Upsetting Applecarts

Canal restoration, canal re-creation, Montgomery Canal, Arddleen, Berriew

Where can you go on our increasingly busy canal system and get anything like an accurate flavour of a piece of canal in proper working trim, without anachronistic improvements, without glossy pleasure boats and without damned motor cars getting in the way?

By happenstance I was walking near a restored steam railway recently, and I glanced over the fence into one of the stations. It seemed to my non-enthusiast eyes to be a perfect little time warp-- neatly restored buildings, the right colour paint, the proper signs, seats and trolleys, all swept tidy ready for a station master’s inspection, or perhaps a film crew. How is it, I thought, that the railway enthusiasts seem to do it so well, and the canal lobby do it so badly? Where can you go on our increasingly busy canal system and get anything like an accurate flavour of a piece of canal in proper working trim, without anachronistic improvements, without glossy pleasure boats and without damned motor cars getting in the way? The only place that comes to mind is the Black Country Museum, but so it should-- it is an entirely artificial re-creation for just that purpose. Oh, and Andy Rothern’s yard at the top of Atherstone... Everywhere else it is safety signs, unrestricted developments and conversion, lawns, white paint and flags, all the unhistorical clutter of the leisure industry making a living. They market themselves under a traditional-cum-heritage label but steadily chew away at the very qualities that created the interest in the first place. It is an insidious process of small steps and newcomers have to be entirely forgiven for accepting what they are offered as true. But anyone who has witnessed this steady degradation over thirty or forty years is left with that sick-in-the-stomach feeling that it could have been so much better if we had kept control of this unrestricted free enterprise, and had kept better control of British Waterways and their marketing mentality. Where do we turn for relief, for inspiration?

In my case, with the fresh pressure of a new dog needing exercise, it has been walking the towpath, particularly the Montgomery Canal, and particularly the closed parts and the almost unused restored section between Arddleen and Berriew. What a delight, and what a surprise to discover how much of the infrastructure survives—not just the bridges but most of the tiny warehouses that the old Shropshire Union fly boats served, the lock cottages and even some lock-keeper’s huts. Now here is a section that still has atmosphere and evidence and potential for a near perfect restoration. Most readers here will know that discussions are going on-- not to say a huge row—about the style and impact of the future reopening of this canal. The boating lobby want unrestricted access to all and every boat that wants to visit it whilst the nature conservationists want no boats at all, just a derelict canal in perpetuity for bugs and bogweeds. But creeping into my mind is another plan that will upset absolutely everybody in equal measure.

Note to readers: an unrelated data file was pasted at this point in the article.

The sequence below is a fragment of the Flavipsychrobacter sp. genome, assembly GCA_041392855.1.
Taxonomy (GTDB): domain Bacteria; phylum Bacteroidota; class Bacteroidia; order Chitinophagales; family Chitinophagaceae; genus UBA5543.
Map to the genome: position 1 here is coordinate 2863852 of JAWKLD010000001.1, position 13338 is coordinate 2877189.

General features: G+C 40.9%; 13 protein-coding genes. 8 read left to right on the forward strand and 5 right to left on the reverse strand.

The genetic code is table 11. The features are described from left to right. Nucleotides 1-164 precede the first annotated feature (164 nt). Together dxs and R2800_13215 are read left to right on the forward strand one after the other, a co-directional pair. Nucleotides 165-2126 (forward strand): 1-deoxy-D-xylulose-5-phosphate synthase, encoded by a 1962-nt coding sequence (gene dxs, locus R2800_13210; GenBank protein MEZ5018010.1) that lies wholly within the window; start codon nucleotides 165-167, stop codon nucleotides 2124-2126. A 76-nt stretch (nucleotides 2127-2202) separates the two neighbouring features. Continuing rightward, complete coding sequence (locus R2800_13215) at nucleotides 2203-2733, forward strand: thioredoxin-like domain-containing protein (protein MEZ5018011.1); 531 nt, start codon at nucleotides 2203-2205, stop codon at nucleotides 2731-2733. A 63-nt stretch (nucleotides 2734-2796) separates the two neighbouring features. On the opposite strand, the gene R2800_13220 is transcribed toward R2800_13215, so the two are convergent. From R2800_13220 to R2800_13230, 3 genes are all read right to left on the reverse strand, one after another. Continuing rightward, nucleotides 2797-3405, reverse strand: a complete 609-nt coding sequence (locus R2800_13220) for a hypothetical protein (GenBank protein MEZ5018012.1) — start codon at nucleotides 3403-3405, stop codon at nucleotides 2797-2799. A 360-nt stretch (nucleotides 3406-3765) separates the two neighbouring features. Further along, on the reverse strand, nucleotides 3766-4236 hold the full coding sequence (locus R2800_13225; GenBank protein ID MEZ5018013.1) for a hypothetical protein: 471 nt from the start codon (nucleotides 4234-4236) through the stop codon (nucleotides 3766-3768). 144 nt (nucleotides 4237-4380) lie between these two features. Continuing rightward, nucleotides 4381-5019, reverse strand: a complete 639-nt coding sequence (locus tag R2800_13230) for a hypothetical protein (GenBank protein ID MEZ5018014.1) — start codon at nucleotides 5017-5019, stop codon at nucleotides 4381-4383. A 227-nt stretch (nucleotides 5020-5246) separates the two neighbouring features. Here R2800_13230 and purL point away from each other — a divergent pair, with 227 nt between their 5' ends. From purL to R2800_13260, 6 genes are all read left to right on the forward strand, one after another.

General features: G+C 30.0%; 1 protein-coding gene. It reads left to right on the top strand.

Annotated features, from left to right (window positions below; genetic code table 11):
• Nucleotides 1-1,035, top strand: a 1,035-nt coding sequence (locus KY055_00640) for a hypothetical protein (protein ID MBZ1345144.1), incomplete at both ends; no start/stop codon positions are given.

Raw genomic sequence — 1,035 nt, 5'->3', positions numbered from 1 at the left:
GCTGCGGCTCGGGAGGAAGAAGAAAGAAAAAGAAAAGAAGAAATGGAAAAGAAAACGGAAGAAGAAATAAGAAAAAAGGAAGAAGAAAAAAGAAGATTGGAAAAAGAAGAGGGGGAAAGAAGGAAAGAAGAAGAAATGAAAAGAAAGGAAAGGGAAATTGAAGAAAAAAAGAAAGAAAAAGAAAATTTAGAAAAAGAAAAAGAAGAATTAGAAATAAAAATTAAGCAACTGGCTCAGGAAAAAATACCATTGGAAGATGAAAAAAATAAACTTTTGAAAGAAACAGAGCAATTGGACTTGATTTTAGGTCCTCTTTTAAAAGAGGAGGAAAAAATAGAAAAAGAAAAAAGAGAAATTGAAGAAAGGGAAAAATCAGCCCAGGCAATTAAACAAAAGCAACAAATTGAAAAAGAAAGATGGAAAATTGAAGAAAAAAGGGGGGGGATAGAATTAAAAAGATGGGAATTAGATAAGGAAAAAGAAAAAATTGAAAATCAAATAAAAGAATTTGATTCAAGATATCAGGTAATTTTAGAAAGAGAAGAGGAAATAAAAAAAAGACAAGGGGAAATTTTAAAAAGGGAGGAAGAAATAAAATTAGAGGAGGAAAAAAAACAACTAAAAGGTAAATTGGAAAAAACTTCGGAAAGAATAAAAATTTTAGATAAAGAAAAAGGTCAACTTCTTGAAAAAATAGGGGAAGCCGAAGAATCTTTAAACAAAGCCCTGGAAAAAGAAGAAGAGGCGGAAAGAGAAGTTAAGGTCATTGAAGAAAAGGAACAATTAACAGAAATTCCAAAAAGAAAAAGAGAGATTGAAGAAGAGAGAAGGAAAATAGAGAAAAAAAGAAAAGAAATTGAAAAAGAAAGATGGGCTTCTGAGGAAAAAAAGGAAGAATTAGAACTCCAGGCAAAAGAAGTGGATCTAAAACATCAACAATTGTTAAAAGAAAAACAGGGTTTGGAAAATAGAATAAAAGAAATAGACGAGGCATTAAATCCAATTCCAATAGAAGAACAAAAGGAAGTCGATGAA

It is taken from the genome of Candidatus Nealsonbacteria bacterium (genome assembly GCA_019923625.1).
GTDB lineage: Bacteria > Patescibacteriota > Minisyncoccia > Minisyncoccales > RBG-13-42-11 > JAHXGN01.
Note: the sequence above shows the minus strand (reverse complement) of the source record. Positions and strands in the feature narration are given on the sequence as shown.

Back in August 1990 Waterways World published an article by Edward Paget-Tomlinson called Keeping the Past Alive on our Waterways and if you have access to back copies it is well worth re-reading. In it he argued that a length of canal should be set aside somewhere and restored and maintained effectively as a linear museum. To be meaningful it had to be thorough and complete in every detail, the right sort of horse drawn boats working to properly restored warehouses “an immaculate towpath soiled only by horse dung, a pair of Barlow boats swimming deep laden in a well dredged channel, the old hand crane at the wharf heaving out bags of grain, the smoke from cabin stoves on a still summer’s evening, the procession of horses from the stable.” He did not pretend that it was going to be easy—“all very fanciful I hear you say, but if something is not done the canal atmosphere will have gone forever.” And that was fourteen years ago!

Could it be that this hiatus in the restoration process on the Montgomery as originally envisaged is actually a blessing in disguise, providence driven, a last chance to re-examine the situation and come up with some radical new answers? Is this the canal for preservation rather than restoration, a perfect time-warp museum piece? Well, I think it could be, although that too would take a huge amount of work and some difficult conservation decisions. Horseboats, historic or not, are already accepted as a good thing in the sustainable development plan, but a properly maintained historic canal would need to be dredged properly with all intrusive vegetation rigorously cut back on both sides of the channel. There would be no place for signs and safety railings where none were deemed necessary for the century beforehand. There would be no cars and no development opportunities within sight of this haven of history, and preferably not within sound either. Parts of this canal are still sufficiently quiet that the crack of the boatman’s smacking whip could still be heard from half a mile as he warns the lock-keeper that the Newtown fly is on its way. “All very fanciful I hear you say, but if something is not done the canal atmosphere will have gone forever.” And that was fourteen years ago! The canal world today is a very different place to that of thirty five years ago when this restoration was started and the important needs of canal history and culture are now different too. Is this a last chance?

Tony Lewery
The Brow, Ellesmere
October 2004


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